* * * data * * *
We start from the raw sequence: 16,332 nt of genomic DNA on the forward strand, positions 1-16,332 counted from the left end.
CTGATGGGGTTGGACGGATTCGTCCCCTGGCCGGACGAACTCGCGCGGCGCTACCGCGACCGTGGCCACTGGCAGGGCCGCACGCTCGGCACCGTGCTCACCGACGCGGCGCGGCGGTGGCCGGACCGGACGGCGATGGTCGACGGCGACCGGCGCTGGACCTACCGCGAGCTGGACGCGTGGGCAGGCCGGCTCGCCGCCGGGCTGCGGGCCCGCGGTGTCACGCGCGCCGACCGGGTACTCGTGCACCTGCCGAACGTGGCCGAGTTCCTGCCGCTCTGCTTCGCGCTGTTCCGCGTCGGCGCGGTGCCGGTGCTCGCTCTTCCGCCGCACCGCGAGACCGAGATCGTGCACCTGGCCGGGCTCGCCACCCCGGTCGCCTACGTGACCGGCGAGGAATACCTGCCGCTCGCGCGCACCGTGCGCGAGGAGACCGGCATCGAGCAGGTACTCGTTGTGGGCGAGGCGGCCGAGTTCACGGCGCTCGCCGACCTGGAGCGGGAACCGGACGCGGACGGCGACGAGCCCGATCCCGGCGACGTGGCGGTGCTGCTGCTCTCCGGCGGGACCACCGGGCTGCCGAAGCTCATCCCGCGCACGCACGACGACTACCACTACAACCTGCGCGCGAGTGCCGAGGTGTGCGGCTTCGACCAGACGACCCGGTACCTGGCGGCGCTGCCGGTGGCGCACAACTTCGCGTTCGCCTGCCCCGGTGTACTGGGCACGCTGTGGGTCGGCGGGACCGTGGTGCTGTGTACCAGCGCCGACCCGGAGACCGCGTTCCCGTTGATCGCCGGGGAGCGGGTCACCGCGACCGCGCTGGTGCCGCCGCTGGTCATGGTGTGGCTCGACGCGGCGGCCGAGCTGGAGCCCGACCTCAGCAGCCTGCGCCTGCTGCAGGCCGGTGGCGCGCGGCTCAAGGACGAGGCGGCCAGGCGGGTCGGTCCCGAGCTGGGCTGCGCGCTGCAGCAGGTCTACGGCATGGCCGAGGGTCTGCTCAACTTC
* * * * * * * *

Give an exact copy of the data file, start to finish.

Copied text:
We start from the raw sequence: 16,332 nt of genomic DNA on the forward strand, positions 1-16,332 counted from the left end.
CTGATGGGGTTGGACGGATTCGTCCCCTGGCCGGACGAACTCGCGCGGCGCTACCGCGACCGTGGCCACTGGCAGGGCCGCACGCTCGGCACCGTGCTCACCGACGCGGCGCGGCGGTGGCCGGACCGGACGGCGATGGTCGACGGCGACCGGCGCTGGACCTACCGCGAGCTGGACGCGTGGGCAGGCCGGCTCGCCGCCGGGCTGCGGGCCCGCGGTGTCACGCGCGCCGACCGGGTACTCGTGCACCTGCCGAACGTGGCCGAGTTCCTGCCGCTCTGCTTCGCGCTGTTCCGCGTCGGCGCGGTGCCGGTGCTCGCTCTTCCGCCGCACCGCGAGACCGAGATCGTGCACCTGGCCGGGCTCGCCACCCCGGTCGCCTACGTGACCGGCGAGGAATACCTGCCGCTCGCGCGCACCGTGCGCGAGGAGACCGGCATCGAGCAGGTACTCGTTGTGGGCGAGGCGGCCGAGTTCACGGCGCTCGCCGACCTGGAGCGGGAACCGGACGCGGACGGCGACGAGCCCGATCCCGGCGACGTGGCGGTGCTGCTGCTCTCCGGCGGGACCACCGGGCTGCCGAAGCTCATCCCGCGCACGCACGACGACTACCACTACAACCTGCGCGCGAGTGCCGAGGTGTGCGGCTTCGACCAGACGACCCGGTACCTGGCGGCGCTGCCGGTGGCGCACAACTTCGCGTTCGCCTGCCCCGGTGTACTGGGCACGCTGTGGGTCGGCGGGACCGTGGTGCTGTGTACCAGCGCCGACCCGGAGACCGCGTTCCCGTTGATCGCCGGGGAGCGGGTCACCGCGACCGCGCTGGTGCCGCCGCTGGTCATGGTGTGGCTCGACGCGGCGGCCGAGCTGGAGCCCGACCTCAGCAGCCTGCGCCTGCTGCAGGCCGGTGGCGCGCGGCTCAAGGACGAGGCGGCCAGGCGGGTCGGTCCCGAGCTGGGCTGCGCGCTGCAGCAGGTCTACGGCATGGCCGAGGGTCTGCTCAACTTC